Thursday, November 7, 2013
Polenta Stuffed Mushrooms
Stuffed Mushrooms at a restaurant always sound like they’re going to be great, and then you order them. What’s the big deal with breadcrumbs! (Sure there’s usually some garlic in there too, but all too often that’s it.) Now, Stuffed Mushrooms at home? That’s a completely different story! When you’re in complete control of what goes in and on your food, you can make some really exciting choices.
Typically Polenta is flavored with minimal additional ingredients, maybe a few herbs and some Pignolia (Pine Nuts) sprinkled on top. When Polenta’s popularity increased, loading it up with all sorts of cheeses and other good things became prevalent too. I like to put bits of mushrooms in my Polenta, but today we’re going to turn that around and put our loaded Polenta in the mushroom.
I love the really earthy flavors of all mushrooms but most are not shaped for stuffing. Of the three varieties that are best for stuffing, two are readily available just about anywhere: the White Button aka Cultivated, Table or Champignon; and the Crimini aka Baby Bella, Brown or Italian. The third, Porcini Mushrooms (Cepe or Bolete), are usually only available dried and are not suitable for stuffing once reconstituted, but if you can get them fresh use them as stuffers for their intense woodsy flavor.
Whichever variety you choose, look for firm flesh and a good sized cap into which you can shove some tasty goodness. We’re looking for good visuals and lots of taste so cute little mushrooms just aren’t going to cut it!
We’re also making a Campari Tomato sauce to serve with our Stuffed Mushrooms for a little added sweet richness.
Polenta Stuffed Mushrooms
Yield: 4 Servings Preparation Time: 20 Minutes Cooking Time: 25 Minutes
• 2 Cups Homemade Chicken Stock, or low-sodium store bought
• ½ Cup Medium or Coarse Ground Yellow Corn Meal
• 5 Tablespoons Unsalted Butter
• 2 Tablespoons Pine Nuts, toasted and chopped
• 2 Tablespoons Kalamata Olives, chopped
• 12 Mushroom Caps, each about 3” across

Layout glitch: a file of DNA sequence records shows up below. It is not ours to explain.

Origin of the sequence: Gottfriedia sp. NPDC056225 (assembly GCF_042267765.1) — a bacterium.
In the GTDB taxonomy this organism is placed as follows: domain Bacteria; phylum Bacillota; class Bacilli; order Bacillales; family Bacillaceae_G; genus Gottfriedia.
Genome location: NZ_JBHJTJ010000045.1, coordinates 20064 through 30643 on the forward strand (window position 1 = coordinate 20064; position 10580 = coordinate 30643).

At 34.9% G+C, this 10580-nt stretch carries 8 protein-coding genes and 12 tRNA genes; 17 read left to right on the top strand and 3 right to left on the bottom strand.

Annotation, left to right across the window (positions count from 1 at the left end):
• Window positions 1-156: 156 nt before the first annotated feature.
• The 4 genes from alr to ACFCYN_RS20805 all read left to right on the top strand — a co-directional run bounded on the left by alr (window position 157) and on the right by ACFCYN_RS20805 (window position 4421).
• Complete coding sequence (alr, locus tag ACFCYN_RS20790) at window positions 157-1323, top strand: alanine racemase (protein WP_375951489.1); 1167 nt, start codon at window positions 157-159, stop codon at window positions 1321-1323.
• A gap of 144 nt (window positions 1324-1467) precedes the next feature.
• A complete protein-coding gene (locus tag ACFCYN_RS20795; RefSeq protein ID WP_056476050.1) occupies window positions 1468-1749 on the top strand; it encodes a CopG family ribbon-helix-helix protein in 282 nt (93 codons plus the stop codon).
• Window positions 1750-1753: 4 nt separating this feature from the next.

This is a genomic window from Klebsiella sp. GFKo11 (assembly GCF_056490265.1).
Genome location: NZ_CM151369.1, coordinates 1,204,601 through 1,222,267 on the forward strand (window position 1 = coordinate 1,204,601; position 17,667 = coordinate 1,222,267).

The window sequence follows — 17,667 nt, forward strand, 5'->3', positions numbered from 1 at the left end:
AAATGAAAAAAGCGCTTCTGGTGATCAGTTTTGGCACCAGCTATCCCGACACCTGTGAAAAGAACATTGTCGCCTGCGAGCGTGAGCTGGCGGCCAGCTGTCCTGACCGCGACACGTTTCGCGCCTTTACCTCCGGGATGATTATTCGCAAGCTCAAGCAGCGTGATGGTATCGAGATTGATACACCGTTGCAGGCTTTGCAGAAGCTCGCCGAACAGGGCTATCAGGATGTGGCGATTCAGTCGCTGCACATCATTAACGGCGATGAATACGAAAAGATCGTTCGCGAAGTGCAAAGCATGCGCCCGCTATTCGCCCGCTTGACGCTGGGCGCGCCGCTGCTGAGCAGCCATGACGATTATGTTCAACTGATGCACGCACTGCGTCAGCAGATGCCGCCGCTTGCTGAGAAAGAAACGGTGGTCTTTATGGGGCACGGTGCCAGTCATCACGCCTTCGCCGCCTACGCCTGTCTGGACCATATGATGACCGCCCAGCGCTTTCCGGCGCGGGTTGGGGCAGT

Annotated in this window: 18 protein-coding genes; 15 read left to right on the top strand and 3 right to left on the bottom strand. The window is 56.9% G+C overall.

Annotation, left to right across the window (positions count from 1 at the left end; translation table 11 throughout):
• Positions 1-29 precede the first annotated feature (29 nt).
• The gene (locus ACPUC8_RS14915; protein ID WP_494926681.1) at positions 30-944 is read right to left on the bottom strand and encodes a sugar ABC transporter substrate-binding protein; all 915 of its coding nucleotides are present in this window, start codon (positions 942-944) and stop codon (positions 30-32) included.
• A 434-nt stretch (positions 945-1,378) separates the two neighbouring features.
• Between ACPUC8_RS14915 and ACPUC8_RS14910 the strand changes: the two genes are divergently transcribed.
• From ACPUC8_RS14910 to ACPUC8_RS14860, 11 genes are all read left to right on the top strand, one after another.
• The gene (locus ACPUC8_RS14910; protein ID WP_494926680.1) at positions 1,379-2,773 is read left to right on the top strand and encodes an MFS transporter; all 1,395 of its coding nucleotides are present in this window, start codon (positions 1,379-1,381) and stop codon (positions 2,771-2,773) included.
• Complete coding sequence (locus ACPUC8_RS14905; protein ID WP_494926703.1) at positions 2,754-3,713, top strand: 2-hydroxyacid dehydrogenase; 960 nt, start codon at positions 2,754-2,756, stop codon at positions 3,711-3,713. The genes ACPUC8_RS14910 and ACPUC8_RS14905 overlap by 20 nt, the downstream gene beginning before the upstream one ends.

• 1 Tablespoon Olive Oil
• 2 Tablespoons Asiago Fresco (soft Asiago Cheese), divided into 12 balls
• 6 Campari Tomatoes (½ pound), cut in half
• 2 Shallots, chopped
• ½ Teaspoon Kosher Salt
• 1 Teaspoon Dried Basil
• ¼ Teaspoon Crushed Red Pepper Flakes
• 4 Tablespoons Moscato Wine
Step 1. Preheat oven to 400ºF.
Step 2. In a small sauce pan, heat the Stock to boiling. Add the Cornmeal in a thin stream, constantly whisking, until all of the Cornmeal is incorporated and the mixture begins to thicken. Remove from the heat and stir, now using a wooden spoon, until the Polenta sets into a paste.
Step 3. Stir in 1 tablespoon of Butter, the prepared Pine Nuts and Olives. Cover and set aside.
Step 4. Clean the Mushrooms and remove the stems and any gills. Reserve the stems for another use or add to your freezer bag of stock vegetables. (See Tips and Trending) Coat the Mushrooms with Olive Oil and place upside down on a silicone mat lined baking sheet. Put one ball of Asiago in bottom of each Mushroom cap then fill the cap with Polenta and bake for 25 minutes.
Step 5. While the Mushrooms are baking, melt the remaining Butter over medium-low heat in a large sauté pan and add the Shallots. Cook for 2 minutes to sweat then remove the shallots and reserve.
Step 6. Add the Tomatoes, cut side down. Pierce the skin side with the point of a knife. Cook without disturbing them at all for 5 minutes. Turn the Tomatoes over and sprinkle the cut sides with the Kosher Salt, Basil and Pepper Flakes. Cook for 3 minutes and then turn again to release more juices into the pan.
Step 7. Return the sweated Shallots to the pan and stir in the Moscato. Cook for 2 minutes and then use a pair of tongs to remove the loosened skins from the Tomatoes and discard. Stir then cover sauce and remove from heat to keep warm.
To serve, spoon a pool of sauce on the plate and place three Mushrooms on top of the sauce. Drizzle a small amount of sauce on top of the Mushrooms.
Tips and Trending
~ Polenta is not the grain, it’s the name of the dish. There is no difference between cornmeal labeled “Medium or Coarse Ground Cornmeal” and cornmeal labeled “Polenta” except that the stuff labeled Polenta costs more. Also - don’t use fine ground cornmeal to make Polenta, you’ll end up with a floury tasting mess.
~ Keep a zipper storage bag in your freezer with all of the cleaned trimmings from fresh, uncooked vegetables. When it comes time to make your next batch of stock – chicken, beef or vegetable you’ll have lots of things to add.
~ Campari Tomatoes are very low in acid which makes them perfect for a fresh tomato sauce that doesn’t simmer for hours and hours.
~ Moscato wine is a late harvest wine. Traditionally the grapes are picked only after the first frost or freeze so this sweet wine is sometimes called Ice Wine. A more robust and less sweet substitute would be a Madeira.